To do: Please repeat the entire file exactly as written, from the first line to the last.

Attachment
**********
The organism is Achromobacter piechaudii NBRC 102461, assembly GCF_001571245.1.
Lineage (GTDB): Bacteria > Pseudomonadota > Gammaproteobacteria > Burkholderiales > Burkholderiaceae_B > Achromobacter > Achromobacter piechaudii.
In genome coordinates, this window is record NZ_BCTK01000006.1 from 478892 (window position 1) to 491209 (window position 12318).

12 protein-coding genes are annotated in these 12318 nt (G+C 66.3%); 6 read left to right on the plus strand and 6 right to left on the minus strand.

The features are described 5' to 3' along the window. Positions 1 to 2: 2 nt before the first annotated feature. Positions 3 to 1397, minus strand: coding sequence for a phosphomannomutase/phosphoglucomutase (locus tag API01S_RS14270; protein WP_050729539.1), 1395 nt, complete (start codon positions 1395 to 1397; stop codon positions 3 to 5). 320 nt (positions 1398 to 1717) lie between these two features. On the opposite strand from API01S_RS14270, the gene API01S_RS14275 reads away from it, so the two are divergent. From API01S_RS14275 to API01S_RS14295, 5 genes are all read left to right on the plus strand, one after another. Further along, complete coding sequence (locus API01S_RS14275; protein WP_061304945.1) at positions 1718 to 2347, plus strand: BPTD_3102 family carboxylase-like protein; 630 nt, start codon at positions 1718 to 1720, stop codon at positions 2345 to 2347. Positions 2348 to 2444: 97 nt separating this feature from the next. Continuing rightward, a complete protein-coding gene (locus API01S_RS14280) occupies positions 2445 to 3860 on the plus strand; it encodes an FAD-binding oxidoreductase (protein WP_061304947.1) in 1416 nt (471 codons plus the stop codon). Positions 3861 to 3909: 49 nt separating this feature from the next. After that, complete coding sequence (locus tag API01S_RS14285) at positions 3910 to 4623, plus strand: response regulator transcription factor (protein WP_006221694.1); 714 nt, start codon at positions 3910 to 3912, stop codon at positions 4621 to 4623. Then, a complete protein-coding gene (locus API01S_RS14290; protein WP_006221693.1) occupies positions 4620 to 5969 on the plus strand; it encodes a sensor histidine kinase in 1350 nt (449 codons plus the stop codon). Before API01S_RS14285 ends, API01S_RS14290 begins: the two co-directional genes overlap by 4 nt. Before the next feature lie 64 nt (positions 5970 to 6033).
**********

The organism is Achromobacter piechaudii NBRC 102461, assembly GCF_001571245.1.
Lineage (GTDB): Bacteria > Pseudomonadota > Gammaproteobacteria > Burkholderiales > Burkholderiaceae_B > Achromobacter > Achromobacter piechaudii.
In genome coordinates, this window is record NZ_BCTK01000006.1 from 478892 (window position 1) to 491209 (window position 12318).

12 protein-coding genes are annotated in these 12318 nt (G+C 66.3%); 6 read left to right on the plus strand and 6 right to left on the minus strand.

The features are described 5' to 3' along the window. Positions 1 to 2: 2 nt before the first annotated feature. Positions 3 to 1397, minus strand: coding sequence for a phosphomannomutase/phosphoglucomutase (locus tag API01S_RS14270; protein WP_050729539.1), 1395 nt, complete (start codon positions 1395 to 1397; stop codon positions 3 to 5). 320 nt (positions 1398 to 1717) lie between these two features. On the opposite strand from API01S_RS14270, the gene API01S_RS14275 reads away from it, so the two are divergent. From API01S_RS14275 to API01S_RS14295, 5 genes are all read left to right on the plus strand, one after another. Further along, complete coding sequence (locus API01S_RS14275; protein WP_061304945.1) at positions 1718 to 2347, plus strand: BPTD_3102 family carboxylase-like protein; 630 nt, start codon at positions 1718 to 1720, stop codon at positions 2345 to 2347. Positions 2348 to 2444: 97 nt separating this feature from the next. Continuing rightward, a complete protein-coding gene (locus API01S_RS14280) occupies positions 2445 to 3860 on the plus strand; it encodes an FAD-binding oxidoreductase (protein WP_061304947.1) in 1416 nt (471 codons plus the stop codon). Positions 3861 to 3909: 49 nt separating this feature from the next. After that, complete coding sequence (locus tag API01S_RS14285) at positions 3910 to 4623, plus strand: response regulator transcription factor (protein WP_006221694.1); 714 nt, start codon at positions 3910 to 3912, stop codon at positions 4621 to 4623. Then, a complete protein-coding gene (locus API01S_RS14290; protein WP_006221693.1) occupies positions 4620 to 5969 on the plus strand; it encodes a sensor histidine kinase in 1350 nt (449 codons plus the stop codon). Before API01S_RS14285 ends, API01S_RS14290 begins: the two co-directional genes overlap by 4 nt. Before the next feature lie 64 nt (positions 5970 to 6033).